Paul C. McGlasson / The Gospel of Jesus Christ and the Politics of Trumpism

[The following essay is excerpted from the epilogue of Paul C. McGlasson, Choose You This Day: The Gospel of Jesus Christ and the Politics of Trumpism (2nd ed., Cascade, 2023). Pick up a copy of the book here.]

It is no secret to anyone paying attention to current affairs that the United States is involved in an ongoing political and cultural crisis precipitated by Donald Trump and the MAGA movement. Indeed, few thoughtful people doubt that democracy itself is being tested by the authoritarian and ethnocentric nationalism Trumpism embodies, whether it is led by Trump himself, DeSantis, or someone else. In my view, nested within this political struggle is a church struggle, of equal importance to some of the most trying eras of the church in the past. The mainstream, ecumenical Christian church cannot stand idly by. What do we truly believe when we affirm our faith in the gospel?

What follows is a brief theological summary for debate:

1. Christ alone rules all reality. The entire creation, the entire cosmos, already even now is upheld alone by his sovereign power and love. There is no force independent of his will. Nothing obscures or resists his purpose. He turns even evil into good through the infinite beauty of his redemptive glory. He alone is Lord of all.

As the ecumenical Christian community, we reject the view that any human figure shares in the sole and exclusive claim of Christ alone upon our service and love. As disciples of Jesus Christ, we belong to him alone. We listen to his voice alone. We follow his command alone. We will not listen to the voice of strangers.

2. Christ alone builds his realm in the world. Christ alone is the mystery of the realm of God, already present and fully real, though manifest fully only to the eye of faith. He uses our hands, our feet, our voices, our lives, according to his good pleasure for the whole of humankind. Yet he retains the freedom to rule as he pleases, and discloses the final mystery of his purpose to no one.

As the ecumenical Christian community, we reject any and every attempt to build a so-called “Christian nation.” The very idea is founded, not in the gospel, but in the misguided arrogance of human pride and quest for power. We can only be blunt: the endeavor to build a “Christian nation” is not a fulfillment of the mission of the gospel, but a direct contradiction of that mission. As disciples of Christ, we are called to serve, not to be served. We are called to lives of discipleship in conformity to the cross of Jesus Christ, taking up our cross daily, showing the love of Christ in word and deed. In humility we freely confess: we are unworthy servants all, who have only done what we are commanded.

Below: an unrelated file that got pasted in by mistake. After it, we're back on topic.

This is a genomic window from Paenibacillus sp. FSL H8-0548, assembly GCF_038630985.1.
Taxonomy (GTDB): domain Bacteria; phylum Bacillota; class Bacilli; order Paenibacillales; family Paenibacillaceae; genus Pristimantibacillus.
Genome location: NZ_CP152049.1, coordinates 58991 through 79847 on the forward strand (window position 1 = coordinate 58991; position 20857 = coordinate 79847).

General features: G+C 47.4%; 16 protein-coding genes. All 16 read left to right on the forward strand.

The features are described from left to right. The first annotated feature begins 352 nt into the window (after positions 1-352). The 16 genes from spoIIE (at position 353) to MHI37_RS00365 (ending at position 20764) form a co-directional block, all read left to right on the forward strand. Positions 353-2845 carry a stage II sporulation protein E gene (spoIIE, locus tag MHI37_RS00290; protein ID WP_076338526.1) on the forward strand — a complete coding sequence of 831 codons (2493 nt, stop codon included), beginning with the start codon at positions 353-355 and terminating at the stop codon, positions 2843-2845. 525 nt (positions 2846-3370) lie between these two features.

3. Christ alone embraces all peoples, of all nations, in all regions and corners of the world. He breaks down every distinction between insider and outsider, by joining the outsider, bringing them always inside the scope of his redemptive love. He oversteps every human boundary, asserting and affirming his own boundless grace and mercy for the whole world, the whole cosmos, including the natural world. He holds all people, all creatures, in his hands.

As the ecumenical Christian community, we reject the view that the gospel can be used to set one group of human beings against another along lines of nationalist pride, racial prejudice, class hatred, or gender discrimination. Where such lines exist, the church follows the gospel by peacefully walking across them, transgressing them, breaking them down, and in the end erasing them.